Amid one of the driest years in the state's recorded history, President Barack Obama visited California's agricultural heartland Friday to meet with community leaders, farmers and others and announce initiatives to help the drought-stricken Central Valley.
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Obama told reporters in the rural town of Firebaugh, where he met with community leaders, that he wasn't about to wade into California water politics. Yet the president gently warned California's leaders to find common ground rather than thinking of water as a "zero-sum game."
"We're going to have to figure out how to play a different game," Obama said. "If the politics are structured in such a way where everybody is fighting each other and trying to get as much as they can, my suspicion is that we're not going to make much progress."
Obama met with farmers, a group that has accused the federal government of putting protections for rivers and fish above their crops and livelihoods, and who criticized the Commander in Chief saying financial assistance does not get to the heart of the state's long-term water problems.
Ryan Jacobsen, executive director of the Fresno County Farm Bureau, told the Associated Press he hopes Obama comes with both immediate relief and a long-term strategy for helping California in its third straight dry year.
The president proposed the following after arriving Friday afternoon:
- $100 million in livestock-disaster assistance for California ranchers.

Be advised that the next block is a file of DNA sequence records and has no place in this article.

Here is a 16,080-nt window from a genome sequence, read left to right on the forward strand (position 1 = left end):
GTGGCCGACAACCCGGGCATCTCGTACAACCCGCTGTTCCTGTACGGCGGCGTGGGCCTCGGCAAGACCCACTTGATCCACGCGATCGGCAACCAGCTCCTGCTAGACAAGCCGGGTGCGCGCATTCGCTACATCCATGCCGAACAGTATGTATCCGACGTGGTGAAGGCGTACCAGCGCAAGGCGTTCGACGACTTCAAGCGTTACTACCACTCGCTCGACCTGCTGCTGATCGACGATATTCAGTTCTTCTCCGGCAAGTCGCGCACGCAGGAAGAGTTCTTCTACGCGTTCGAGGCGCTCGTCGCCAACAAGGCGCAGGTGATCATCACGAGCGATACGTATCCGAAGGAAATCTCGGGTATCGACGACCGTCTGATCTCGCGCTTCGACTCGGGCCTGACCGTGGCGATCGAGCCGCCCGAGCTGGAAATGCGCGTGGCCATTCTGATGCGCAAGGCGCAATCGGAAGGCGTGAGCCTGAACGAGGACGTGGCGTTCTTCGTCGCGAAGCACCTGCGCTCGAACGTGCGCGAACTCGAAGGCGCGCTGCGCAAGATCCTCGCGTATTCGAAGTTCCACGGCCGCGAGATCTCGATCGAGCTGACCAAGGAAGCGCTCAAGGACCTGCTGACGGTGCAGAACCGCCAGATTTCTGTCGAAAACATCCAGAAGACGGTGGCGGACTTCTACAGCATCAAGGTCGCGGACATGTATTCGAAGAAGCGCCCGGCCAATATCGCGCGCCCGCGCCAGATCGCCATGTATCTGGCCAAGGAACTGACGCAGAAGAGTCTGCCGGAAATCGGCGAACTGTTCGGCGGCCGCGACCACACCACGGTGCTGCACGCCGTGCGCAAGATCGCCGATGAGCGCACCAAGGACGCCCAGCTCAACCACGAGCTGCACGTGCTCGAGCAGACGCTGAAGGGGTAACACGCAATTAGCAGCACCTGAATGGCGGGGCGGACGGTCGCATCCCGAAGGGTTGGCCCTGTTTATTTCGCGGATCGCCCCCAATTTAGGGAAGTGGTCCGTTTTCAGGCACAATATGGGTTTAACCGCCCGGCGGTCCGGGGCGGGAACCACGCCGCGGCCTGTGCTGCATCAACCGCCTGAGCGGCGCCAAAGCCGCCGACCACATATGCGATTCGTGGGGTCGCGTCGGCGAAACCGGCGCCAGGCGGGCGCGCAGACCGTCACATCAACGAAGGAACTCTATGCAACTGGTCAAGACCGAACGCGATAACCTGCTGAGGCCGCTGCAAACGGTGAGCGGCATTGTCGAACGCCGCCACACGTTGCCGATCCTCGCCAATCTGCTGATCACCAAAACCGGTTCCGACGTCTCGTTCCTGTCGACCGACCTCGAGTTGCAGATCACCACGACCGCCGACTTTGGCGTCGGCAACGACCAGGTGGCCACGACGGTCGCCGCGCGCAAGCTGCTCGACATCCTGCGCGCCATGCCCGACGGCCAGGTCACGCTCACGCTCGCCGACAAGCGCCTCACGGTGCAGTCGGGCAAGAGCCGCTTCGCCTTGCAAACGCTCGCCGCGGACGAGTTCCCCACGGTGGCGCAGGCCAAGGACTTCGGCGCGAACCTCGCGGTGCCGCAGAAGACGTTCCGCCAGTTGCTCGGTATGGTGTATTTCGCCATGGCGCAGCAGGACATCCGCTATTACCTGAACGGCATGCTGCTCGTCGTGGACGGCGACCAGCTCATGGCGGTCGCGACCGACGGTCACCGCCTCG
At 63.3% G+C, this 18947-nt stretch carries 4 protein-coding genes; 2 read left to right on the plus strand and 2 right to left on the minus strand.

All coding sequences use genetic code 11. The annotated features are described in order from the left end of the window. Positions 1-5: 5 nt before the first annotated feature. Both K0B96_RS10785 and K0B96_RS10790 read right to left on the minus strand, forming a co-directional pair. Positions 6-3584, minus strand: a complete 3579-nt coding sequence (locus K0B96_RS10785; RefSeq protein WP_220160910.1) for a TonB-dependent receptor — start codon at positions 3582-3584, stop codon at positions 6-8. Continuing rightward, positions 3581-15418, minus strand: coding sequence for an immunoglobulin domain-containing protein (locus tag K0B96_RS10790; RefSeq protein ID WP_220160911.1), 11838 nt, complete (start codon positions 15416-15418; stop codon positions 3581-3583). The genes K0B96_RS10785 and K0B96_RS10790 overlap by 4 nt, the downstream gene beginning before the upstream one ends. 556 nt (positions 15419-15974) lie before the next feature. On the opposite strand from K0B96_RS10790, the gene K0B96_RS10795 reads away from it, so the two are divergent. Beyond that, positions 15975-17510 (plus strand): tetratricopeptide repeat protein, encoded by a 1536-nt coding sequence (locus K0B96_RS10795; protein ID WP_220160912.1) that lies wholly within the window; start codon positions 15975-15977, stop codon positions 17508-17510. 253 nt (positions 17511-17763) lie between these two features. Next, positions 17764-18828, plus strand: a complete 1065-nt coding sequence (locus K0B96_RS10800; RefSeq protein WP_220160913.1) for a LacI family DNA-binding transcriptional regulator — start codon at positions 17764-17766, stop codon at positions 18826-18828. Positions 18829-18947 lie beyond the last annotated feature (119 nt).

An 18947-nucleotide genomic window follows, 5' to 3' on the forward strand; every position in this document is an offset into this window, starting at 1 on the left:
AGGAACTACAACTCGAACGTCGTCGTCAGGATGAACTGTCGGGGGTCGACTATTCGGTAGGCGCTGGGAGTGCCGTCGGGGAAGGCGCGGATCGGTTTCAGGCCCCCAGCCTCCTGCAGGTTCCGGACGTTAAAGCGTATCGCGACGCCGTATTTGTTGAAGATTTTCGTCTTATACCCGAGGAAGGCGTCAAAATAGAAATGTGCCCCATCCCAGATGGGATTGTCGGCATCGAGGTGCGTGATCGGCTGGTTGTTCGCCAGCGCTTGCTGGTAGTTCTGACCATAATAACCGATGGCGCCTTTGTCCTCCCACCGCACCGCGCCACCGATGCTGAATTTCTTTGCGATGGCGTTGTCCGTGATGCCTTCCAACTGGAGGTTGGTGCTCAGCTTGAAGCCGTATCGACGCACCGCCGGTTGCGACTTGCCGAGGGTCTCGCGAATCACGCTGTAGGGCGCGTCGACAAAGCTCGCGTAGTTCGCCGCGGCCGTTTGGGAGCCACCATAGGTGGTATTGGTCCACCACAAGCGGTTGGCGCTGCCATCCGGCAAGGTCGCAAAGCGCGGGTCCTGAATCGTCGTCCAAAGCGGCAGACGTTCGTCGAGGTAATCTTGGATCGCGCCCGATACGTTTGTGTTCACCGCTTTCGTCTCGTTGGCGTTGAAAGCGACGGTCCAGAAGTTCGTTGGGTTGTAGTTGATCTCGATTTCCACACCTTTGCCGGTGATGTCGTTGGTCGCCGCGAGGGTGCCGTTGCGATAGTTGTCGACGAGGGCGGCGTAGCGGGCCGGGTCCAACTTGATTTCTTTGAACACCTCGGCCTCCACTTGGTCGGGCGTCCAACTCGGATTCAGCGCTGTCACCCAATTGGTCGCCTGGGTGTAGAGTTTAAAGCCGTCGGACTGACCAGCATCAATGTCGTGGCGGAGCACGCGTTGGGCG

- $60 million for food banks to help families hurt financially by the drought.
- $5 million for conservation assistance in the hardest-hit drought areas.
- $5 million for watershed protection.
- $3 million in emergency grants for rural communities with water shortages.
"It's now wait-and-see what President Obama is bringing, or if anything is going to come of the visit," Jacobsen, who is not among those meeting with Obama, told the AP. "We're talking life and death when it comes to permanent crops down here."
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The Central Valley produces nearly one-third of the nation's fruits and vegetables, and Fresno County leads the nation in agriculture.
The drought prompted Democrats and Republicans in Congress to propose dueling emergency bills. Led by Republican Rep. Devin Nunes, the House passed one that would free up water for farmers by rolling back environmental protections and stop the restoration of a dried-up stretch of the San Joaquin River that once had salmon runs.
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Democratic Sens. Dianne Feinstein and Barbara Boxer proposed their own version that pours $300 million into drought-relief projects without changing environmental laws. The bill would allow more flexibility to move water from the Sacramento-San Joaquin Delta to farms in the south and speed up environmental reviews of water projects.
Members of least one environmental group converged on Fresno to voice their positions on California's divisive struggles over water. Members of Restore the Delta, a grassroots environmental organization based in Stockton, oppose Gov. Jerry Brown's multibillion-dollar twin-tunnels proposal for diverting water around the delta for use on farms.
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Barbara Barrigan-Parrilla, the group's executive director, said her group didn't come to protest, but rather try to educate the president.
"President Obama should not be misled," she said. "We implore him not to support this boondoggle."